“In the sea phase of the exercises which started today (August 26-29, 2021) the Indian Navy is participating along with the Japanese Maritime Self Defence Force (JMSDF), the US Navy (USN), and the Royal Australian Navy (RAN).”
The 25th edition of Ex MALABAR-21 being hosted by the US Navy in Western Pacific would witness complex exercises including anti-air and anti-submarine warfare, tactical and anti-surface drills, and other manoeuvres. According to the Indian Navy, “In the sea phase of the exercises which started today (August 26-29, 2021) the Indian Navy is participating along with the Japanese Maritime Self Defence Force (JMSDF), the US Navy (USN), and the Royal Australian Navy (RAN).”
In an official statement issued by the Indian Navy on Thursday, “Led by the Flag Officer Commanding-in-Chief, Eastern Naval Command Vice Adm AB Singh, the ships of the Indian Navy sailed from Guam and had participated in Operational Turn Around from August 21-24. During this phase, Vice Adm AB Singh exchanged views with his counterparts in the US Navy.”
“Exercise Malabar demonstrates the synergy between the four participating navies and our shared vision for an open, free and inclusive Indo-Pacific region,” the official statement stated.
More about Ex Malabar
Led by Rear Admiral Tarun Sobti, Flag Officer Commanding Eastern Fleet, besides the P-8I patrol aircraft, Shivalik-class multi-role stealth frigate INS Shivalik (F 47), and Kamorta-class anti-submarine warfare corvette INS Kadmatt (P 29) have been deployed for the drill in the Philippine Sea.
Representing the JMSDF is Izumo-class multi-purpose operation destroyer JS Kaga (DDH 184), Murasame-class destroyers JS Murasame (DD 101) and JS Shiranui (DD 120). And JMSDF P-1 patrol aircraft.
Australia has deployed Anzac-class frigate HMAS Warramonga (FFH 152).
As reported earlier by Financial Express Online, the US Navy is being represented by three warships including destroyers, and maritime reconnaissance aircraft P-8A. These include Arleigh Burke-class guided-missile destroyer USS Barry (DDG 52) USS Barry, and Military Sealift Command’s (MSC) Henry J Kaiser-class underway replenishment oiler USNS Rappahannock (T-AO 204).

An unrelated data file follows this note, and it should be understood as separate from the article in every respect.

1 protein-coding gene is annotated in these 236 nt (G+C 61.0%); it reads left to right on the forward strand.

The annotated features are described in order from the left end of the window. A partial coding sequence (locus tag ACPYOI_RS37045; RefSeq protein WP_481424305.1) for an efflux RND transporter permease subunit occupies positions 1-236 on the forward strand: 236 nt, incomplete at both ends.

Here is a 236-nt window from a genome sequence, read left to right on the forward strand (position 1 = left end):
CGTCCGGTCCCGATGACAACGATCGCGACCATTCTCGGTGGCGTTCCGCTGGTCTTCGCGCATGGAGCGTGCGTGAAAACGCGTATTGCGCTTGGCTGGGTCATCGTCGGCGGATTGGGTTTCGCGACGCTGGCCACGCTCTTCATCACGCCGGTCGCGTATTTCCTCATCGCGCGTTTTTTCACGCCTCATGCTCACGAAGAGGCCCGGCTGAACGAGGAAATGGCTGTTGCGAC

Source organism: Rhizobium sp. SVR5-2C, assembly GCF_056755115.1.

According to an official statement available on the US Embassy New Delhi website participating in the exercise are maritime patrol and reconnaissance aircraft P-8A from Task Force 72 and Naval Special Warfare forces.
Aim of Malabar
Besides the focus being on interoperability among the QUAD navies, it is a message to China that India is not alone. It is ‘Strategic Signaling’ of collectivism and the drill in which Australia is participating for the first time; the exercise can act as a counterweight to Chinese military and political influence in the region.
And the ultimate goal of joint naval manoeuvres in Malabar is demonstrating the collective capability of the QUAD navies in the maritime domain.
When did Malabar start?
In 1992, Malabar series of maritime exercises started in the bilateral format – Indian Navy and the US Navy. JMSDF joined Malabar in 2015 as a permanent member. This was followed by the Royal Australian Navy participating in the drill in 2020.
This is the second time that Malabar is taking place off the coast of Guam. The first time it was in 2018 when only the Indian Navy, the Japanese and the US Navy had participated.